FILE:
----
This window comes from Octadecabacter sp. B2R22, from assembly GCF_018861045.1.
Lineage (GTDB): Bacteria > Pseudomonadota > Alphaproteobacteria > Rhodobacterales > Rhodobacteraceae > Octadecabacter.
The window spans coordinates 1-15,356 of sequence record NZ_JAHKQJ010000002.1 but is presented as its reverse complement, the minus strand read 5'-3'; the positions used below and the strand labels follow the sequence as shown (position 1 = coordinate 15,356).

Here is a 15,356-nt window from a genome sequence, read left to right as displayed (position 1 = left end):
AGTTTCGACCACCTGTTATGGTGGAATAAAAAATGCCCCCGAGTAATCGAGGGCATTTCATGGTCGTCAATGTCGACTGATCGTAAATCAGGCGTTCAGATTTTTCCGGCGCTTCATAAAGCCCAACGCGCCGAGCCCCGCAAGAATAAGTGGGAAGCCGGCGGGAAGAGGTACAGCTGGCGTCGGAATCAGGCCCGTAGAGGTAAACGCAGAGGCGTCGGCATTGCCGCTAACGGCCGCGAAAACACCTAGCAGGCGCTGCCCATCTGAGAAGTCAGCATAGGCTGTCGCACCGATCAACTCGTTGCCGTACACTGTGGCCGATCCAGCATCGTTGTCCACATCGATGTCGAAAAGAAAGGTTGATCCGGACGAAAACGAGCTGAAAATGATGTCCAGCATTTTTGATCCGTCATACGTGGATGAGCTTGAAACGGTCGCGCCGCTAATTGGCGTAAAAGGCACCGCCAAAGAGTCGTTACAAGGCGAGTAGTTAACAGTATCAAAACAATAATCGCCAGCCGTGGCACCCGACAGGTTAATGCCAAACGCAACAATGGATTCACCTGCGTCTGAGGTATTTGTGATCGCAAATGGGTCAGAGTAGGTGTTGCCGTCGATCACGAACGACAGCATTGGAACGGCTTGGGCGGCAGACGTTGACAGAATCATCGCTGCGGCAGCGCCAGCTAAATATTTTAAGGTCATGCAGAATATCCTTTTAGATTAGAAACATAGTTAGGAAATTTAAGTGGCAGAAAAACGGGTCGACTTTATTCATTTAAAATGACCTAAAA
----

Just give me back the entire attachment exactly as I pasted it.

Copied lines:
This window comes from Octadecabacter sp. B2R22, from assembly GCF_018861045.1.
Lineage (GTDB): Bacteria > Pseudomonadota > Alphaproteobacteria > Rhodobacterales > Rhodobacteraceae > Octadecabacter.
The window spans coordinates 1-15,356 of sequence record NZ_JAHKQJ010000002.1 but is presented as its reverse complement, the minus strand read 5'-3'; the positions used below and the strand labels follow the sequence as shown (position 1 = coordinate 15,356).

Here is a 15,356-nt window from a genome sequence, read left to right as displayed (position 1 = left end):
AGTTTCGACCACCTGTTATGGTGGAATAAAAAATGCCCCCGAGTAATCGAGGGCATTTCATGGTCGTCAATGTCGACTGATCGTAAATCAGGCGTTCAGATTTTTCCGGCGCTTCATAAAGCCCAACGCGCCGAGCCCCGCAAGAATAAGTGGGAAGCCGGCGGGAAGAGGTACAGCTGGCGTCGGAATCAGGCCCGTAGAGGTAAACGCAGAGGCGTCGGCATTGCCGCTAACGGCCGCGAAAACACCTAGCAGGCGCTGCCCATCTGAGAAGTCAGCATAGGCTGTCGCACCGATCAACTCGTTGCCGTACACTGTGGCCGATCCAGCATCGTTGTCCACATCGATGTCGAAAAGAAAGGTTGATCCGGACGAAAACGAGCTGAAAATGATGTCCAGCATTTTTGATCCGTCATACGTGGATGAGCTTGAAACGGTCGCGCCGCTAATTGGCGTAAAAGGCACCGCCAAAGAGTCGTTACAAGGCGAGTAGTTAACAGTATCAAAACAATAATCGCCAGCCGTGGCACCCGACAGGTTAATGCCAAACGCAACAATGGATTCACCTGCGTCTGAGGTATTTGTGATCGCAAATGGGTCAGAGTAGGTGTTGCCGTCGATCACGAACGACAGCATTGGAACGGCTTGGGCGGCAGACGTTGACAGAATCATCGCTGCGGCAGCGCCAGCTAAATATTTTAAGGTCATGCAGAATATCCTTTTAGATTAGAAACATAGTTAGGAAATTTAAGTGGCAGAAAAACGGGTCGACTTTATTCATTTAAAATGACCTAAAA